*This article first appeared in the U.S. Air Force Leader
By Cadet Brittney De Jaco
The morning was cloudy but bright, ominous of the fight that lay ahead, as young men and women from the detachments of the University of Kentucky, University of Cincinnati and University of Tennessee stepped onto the fields of Lexington, Ky. Cleats, gloves and jerseys were garnered as each individual began to prepare for the events to come.
At 8:00 a.m. on April 14, cadets from the Universities of Kentucky, Cincinnati and Tennessee formed up on the fields for the colors to be presented and the National Anthem to be sung, officially signaling the start of the first annual Boone and Crockett Cup: "The Long Rifle" field day competition.
The tournament was hosted by Detachment 290, University of Kentucky, and created by the efforts of its Special Projects Flight Commander, Cadet Andrew Kerr.
Kerr began coordinating months in advance to secure all of the locations and planned all of the details so the tournament could run as smoothly as possible.
The tournament's name was created for the states in which the schools that would originally be participating in the tournament are located. Daniel Boone, explorer and settler of the Commonwealth of Kentucky, and Davy Crockett, famed frontiersman and native of Tennessee, represented the two states. However, it was later decided that the tournament's participants should expand past these two states.
"We added the 'Long Rifle' to the name so we could have the opportunity to add more schools from more states," said Kerr. "This will be great in the future because we want the tournament to keep improving and expanding every year."
The tournament was comprised of many different events, including a 5K run, calisthenics, soccer, football, basketball, ultimate frisbee, tug-of-war and dodgeball. Each team was required to bring a minimum of 30 cadets to participate.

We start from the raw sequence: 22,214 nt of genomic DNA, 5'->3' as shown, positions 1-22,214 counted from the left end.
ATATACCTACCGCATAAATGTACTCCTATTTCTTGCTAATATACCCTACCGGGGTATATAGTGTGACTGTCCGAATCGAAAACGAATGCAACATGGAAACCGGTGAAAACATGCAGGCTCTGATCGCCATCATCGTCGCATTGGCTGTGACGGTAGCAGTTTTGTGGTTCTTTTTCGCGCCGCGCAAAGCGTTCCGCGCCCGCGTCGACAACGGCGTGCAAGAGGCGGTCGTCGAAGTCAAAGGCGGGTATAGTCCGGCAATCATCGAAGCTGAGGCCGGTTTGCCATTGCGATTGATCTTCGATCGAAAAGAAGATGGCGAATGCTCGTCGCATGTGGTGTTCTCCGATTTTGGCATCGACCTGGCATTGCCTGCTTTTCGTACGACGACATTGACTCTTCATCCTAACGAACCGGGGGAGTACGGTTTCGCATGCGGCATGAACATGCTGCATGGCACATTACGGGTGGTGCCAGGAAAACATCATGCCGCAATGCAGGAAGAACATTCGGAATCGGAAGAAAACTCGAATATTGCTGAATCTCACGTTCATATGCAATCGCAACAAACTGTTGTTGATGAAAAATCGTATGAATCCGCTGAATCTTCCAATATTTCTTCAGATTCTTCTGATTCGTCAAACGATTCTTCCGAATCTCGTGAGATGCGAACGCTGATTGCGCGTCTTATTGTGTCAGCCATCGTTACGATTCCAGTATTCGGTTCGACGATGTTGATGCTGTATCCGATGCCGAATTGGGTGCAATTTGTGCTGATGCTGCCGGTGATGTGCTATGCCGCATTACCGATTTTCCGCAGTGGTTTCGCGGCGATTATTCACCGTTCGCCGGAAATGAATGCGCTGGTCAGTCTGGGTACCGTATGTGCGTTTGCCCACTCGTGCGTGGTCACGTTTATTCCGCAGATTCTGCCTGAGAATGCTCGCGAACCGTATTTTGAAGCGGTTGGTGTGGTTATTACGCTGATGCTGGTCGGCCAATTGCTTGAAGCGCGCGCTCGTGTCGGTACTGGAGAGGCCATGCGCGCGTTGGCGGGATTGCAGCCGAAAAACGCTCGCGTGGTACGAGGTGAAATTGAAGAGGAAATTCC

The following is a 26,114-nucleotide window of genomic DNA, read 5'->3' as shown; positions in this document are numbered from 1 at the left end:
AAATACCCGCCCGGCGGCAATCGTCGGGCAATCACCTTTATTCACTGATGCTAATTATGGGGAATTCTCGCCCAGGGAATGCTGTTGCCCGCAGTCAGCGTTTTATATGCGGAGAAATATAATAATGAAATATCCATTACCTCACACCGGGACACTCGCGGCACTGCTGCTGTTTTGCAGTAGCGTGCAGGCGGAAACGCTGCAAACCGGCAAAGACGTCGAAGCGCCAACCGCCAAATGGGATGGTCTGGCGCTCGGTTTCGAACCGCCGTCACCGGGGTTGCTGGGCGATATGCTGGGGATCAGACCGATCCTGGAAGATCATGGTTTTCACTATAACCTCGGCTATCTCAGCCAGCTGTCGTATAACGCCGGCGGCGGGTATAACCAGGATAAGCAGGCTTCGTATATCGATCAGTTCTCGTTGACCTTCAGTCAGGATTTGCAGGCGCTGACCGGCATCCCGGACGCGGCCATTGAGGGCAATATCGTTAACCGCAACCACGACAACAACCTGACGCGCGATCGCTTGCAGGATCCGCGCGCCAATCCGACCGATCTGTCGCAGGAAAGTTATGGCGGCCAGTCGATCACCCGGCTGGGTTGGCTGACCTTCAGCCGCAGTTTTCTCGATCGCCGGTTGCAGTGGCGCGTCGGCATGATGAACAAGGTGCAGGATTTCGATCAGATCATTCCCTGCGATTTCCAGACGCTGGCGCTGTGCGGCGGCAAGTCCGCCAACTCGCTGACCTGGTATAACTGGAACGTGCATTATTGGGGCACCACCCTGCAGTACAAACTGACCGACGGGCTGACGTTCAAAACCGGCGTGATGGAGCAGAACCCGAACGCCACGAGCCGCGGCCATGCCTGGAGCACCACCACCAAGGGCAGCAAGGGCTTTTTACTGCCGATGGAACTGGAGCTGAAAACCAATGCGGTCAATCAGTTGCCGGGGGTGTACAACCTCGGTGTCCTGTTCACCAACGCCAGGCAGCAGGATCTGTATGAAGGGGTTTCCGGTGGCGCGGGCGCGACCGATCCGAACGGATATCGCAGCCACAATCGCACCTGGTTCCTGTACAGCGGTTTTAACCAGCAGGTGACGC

Each event was played with intensity but with a sense of solidarity as well, displayed by all of the cadets from every team. Major Rusty Mardis of the University of Cincinnati, Detachment 665, commented on the good-natured spirit of the tournament.
"I think there is some good competition and they're fighting hard ... two people just ran into each other and they helped each other up and apologized and that's really what it's all about," said Major Mardis.
Lieutenant Colonel Brian Delamater, Detachment 800, University of Tennessee detachment commander, agreed that the cadets had the right mindset about the games. "Everybody is trying really hard and fighting their battles but everybody is getting the opportunity to kind of mix and mingle and talk and relax and hangout," he said. "That's half of it. I've been in some other competitions where it's all about the competition and you don't see the camaraderie side as well.
As the day pressed on, the competition heated up and the passion of the players was evident. However, even as they played, the purpose of the games was not lost.
"Well, in the big scheme of things it translates very well to active duty, because everything we do is all about a team," said Major Jesse Hedge, University of Kentucky. Also, as an officer, it's kind of competitive to be the best at what you do...so just the tie-in of teamwork and competition matches up very well. In home station situations, you have other units you compete with informally, but then when you deploy you're all on the same team."
When the battles had been fought and the games were over, the teams formed back up on the fields for the presentation of "The Long Rifle" trophy.
This year's Long Rifle went to the University of Kentucky but the other detachments spoke of returning next year to attempt to settle the score. After the ceremony, some final words were given by the Lieutenant Colonel Greg Franklin, Det 290 Commander at the University of Kentucky.
"I see a lot of dirt on shirts and a lot of tired faces, but a lot of pride as well," said Franklin. "The tensions were high sometimes, as it should be, but at the end of the day, just like you are right now, you're all on the same Air Force team. You're all going to get the same Air Force commission. You're all going to be out fighting the good fight. Not on this field but somewhere else, so keep that in mind. That's what this is all about. We had a great time hosting. We're looking forward to doing this again. The showing was great, the support was great."
After Franklin finished his speech, the cadets fell out of formation and gathered around the banner and "The Long Rifle" trophy for a final group picture. The smiles and laughs from the group signified a long but successful day of competition and camaraderie. As they packed up and headed to their cars for the ride home to their respective detachments, they parted with "see ya'll next year" and promises of even more exciting competitions to come.